Ryan Black is the author of Death of a Nativist, winner of the 2016 Poetry Society of America Chapbook Fellowship, selected by Linda Gregerson. He has published previously or has work forthcoming in The Berkeley Poetry Review, Blackbird, Ninth Letter, Ploughshares, The Southern Review, and elsewhere, and has received fellowships from the Adirondack Center for Writing, The Millay Colony for the Arts, and the Queens Council on the Arts. He is the Director of Undergraduate Creative Writing at Queens College of the City University of New York, and lives in Jackson Heights.
The Tenant of Fire is about Queens, NY—its history, public and personal, real and imagined. Many of the people who populate this book—Irish Catholics, Italian-Americans—were once considered ethnic but now fall wholly under the banner of white. And from their anxieties a man like Donald Trump emerges. Born and raised in Queens, Trump is both the product and purveyor of a localized nativist politic.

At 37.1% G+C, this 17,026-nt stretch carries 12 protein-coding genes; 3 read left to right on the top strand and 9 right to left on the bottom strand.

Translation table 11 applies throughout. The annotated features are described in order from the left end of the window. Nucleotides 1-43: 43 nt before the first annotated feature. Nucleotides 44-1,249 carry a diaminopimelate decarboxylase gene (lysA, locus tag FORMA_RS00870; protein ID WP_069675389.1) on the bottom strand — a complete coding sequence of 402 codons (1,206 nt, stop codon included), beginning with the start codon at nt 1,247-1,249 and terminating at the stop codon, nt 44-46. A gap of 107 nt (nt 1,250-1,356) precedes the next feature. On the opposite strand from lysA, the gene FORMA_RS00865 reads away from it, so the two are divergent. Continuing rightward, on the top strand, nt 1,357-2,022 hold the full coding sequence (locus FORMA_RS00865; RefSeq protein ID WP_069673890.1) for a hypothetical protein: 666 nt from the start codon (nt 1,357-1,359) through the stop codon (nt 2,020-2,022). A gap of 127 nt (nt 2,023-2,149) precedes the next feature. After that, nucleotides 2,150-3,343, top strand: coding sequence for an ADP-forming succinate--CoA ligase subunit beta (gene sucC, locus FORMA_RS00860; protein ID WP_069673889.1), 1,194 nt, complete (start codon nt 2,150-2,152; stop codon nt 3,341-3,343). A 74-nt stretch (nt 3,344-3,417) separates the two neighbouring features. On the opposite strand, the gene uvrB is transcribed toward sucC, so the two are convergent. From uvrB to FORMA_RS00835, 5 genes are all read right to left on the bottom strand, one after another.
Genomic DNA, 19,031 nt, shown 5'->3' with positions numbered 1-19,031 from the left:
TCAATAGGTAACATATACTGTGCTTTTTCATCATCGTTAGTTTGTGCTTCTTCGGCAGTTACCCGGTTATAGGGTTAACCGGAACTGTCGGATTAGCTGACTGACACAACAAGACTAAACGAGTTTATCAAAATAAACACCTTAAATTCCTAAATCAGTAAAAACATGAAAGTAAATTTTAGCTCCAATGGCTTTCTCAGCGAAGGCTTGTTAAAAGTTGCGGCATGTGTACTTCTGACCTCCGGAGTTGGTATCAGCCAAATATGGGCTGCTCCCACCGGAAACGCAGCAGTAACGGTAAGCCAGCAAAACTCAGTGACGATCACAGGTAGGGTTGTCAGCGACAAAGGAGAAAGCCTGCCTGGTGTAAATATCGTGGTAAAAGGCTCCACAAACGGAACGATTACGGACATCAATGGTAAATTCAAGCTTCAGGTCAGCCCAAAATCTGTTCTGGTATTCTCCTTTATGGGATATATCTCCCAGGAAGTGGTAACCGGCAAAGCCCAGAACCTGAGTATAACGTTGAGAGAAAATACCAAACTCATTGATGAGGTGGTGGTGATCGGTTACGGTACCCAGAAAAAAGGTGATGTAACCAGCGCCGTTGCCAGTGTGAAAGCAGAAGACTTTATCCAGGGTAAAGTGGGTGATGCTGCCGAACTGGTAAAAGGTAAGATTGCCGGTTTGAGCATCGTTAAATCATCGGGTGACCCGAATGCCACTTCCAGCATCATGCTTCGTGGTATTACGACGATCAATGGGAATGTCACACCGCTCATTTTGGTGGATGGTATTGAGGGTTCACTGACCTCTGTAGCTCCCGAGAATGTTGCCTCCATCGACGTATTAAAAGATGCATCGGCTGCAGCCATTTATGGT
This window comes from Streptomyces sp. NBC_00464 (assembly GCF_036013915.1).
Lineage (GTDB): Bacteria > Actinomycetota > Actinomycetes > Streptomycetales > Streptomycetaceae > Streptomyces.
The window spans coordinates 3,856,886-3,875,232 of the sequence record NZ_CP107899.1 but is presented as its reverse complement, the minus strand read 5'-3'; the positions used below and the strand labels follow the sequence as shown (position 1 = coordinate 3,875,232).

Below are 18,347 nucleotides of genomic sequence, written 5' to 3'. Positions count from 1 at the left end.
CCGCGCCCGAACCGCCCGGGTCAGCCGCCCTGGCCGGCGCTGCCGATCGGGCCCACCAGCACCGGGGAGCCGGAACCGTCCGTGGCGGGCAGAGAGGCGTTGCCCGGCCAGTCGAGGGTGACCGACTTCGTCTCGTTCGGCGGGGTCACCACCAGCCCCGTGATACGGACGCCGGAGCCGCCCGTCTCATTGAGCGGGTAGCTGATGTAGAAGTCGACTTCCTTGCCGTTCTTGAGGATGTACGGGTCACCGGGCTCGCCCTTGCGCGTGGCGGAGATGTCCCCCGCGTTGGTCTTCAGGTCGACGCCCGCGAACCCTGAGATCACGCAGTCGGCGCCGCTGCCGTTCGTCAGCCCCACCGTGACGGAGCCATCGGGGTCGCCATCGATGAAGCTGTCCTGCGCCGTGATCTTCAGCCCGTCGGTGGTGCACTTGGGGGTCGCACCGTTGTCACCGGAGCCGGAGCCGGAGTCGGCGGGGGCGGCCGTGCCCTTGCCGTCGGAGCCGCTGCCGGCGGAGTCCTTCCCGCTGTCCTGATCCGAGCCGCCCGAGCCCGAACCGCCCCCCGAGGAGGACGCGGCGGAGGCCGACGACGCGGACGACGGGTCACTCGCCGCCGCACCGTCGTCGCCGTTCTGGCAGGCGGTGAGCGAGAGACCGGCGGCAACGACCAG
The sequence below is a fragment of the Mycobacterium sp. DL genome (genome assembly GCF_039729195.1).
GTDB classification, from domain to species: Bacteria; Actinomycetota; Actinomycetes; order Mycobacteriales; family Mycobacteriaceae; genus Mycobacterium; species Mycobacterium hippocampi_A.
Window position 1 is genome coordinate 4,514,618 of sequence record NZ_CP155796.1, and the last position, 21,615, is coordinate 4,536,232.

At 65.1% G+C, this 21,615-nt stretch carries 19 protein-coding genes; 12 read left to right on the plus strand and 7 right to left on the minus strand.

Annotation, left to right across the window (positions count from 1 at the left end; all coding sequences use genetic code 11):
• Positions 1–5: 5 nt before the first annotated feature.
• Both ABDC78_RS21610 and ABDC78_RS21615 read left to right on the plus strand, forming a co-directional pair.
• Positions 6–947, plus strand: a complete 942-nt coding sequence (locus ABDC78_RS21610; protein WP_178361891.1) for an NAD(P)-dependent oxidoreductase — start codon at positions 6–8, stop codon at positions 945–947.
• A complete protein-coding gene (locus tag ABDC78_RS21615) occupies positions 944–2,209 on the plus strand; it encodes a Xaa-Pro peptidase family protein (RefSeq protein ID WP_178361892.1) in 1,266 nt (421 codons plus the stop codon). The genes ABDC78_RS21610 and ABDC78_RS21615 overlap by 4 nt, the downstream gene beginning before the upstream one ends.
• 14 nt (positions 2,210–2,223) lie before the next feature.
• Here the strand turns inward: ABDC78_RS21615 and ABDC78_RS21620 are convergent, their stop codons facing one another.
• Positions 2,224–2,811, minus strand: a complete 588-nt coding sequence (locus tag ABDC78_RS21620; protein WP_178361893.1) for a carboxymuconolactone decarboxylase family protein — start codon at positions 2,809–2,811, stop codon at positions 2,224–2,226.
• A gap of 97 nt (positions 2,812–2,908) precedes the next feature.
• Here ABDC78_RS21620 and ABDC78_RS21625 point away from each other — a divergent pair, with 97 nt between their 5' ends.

The young white speaker of these poems works to record his parents’ and neighbors’, both white and of color, and his own attempts at navigating a shifting landscape. In poems on the homecoming of Vietnam vets, or the aftermath of Hurricane Sandy, or the firebombing of Malcolm X’s house, The Tenant of Fire explores how and why the plurality of a place like Queens, where now nearly two hundred languages are spoken, is viewed as a threat to national security.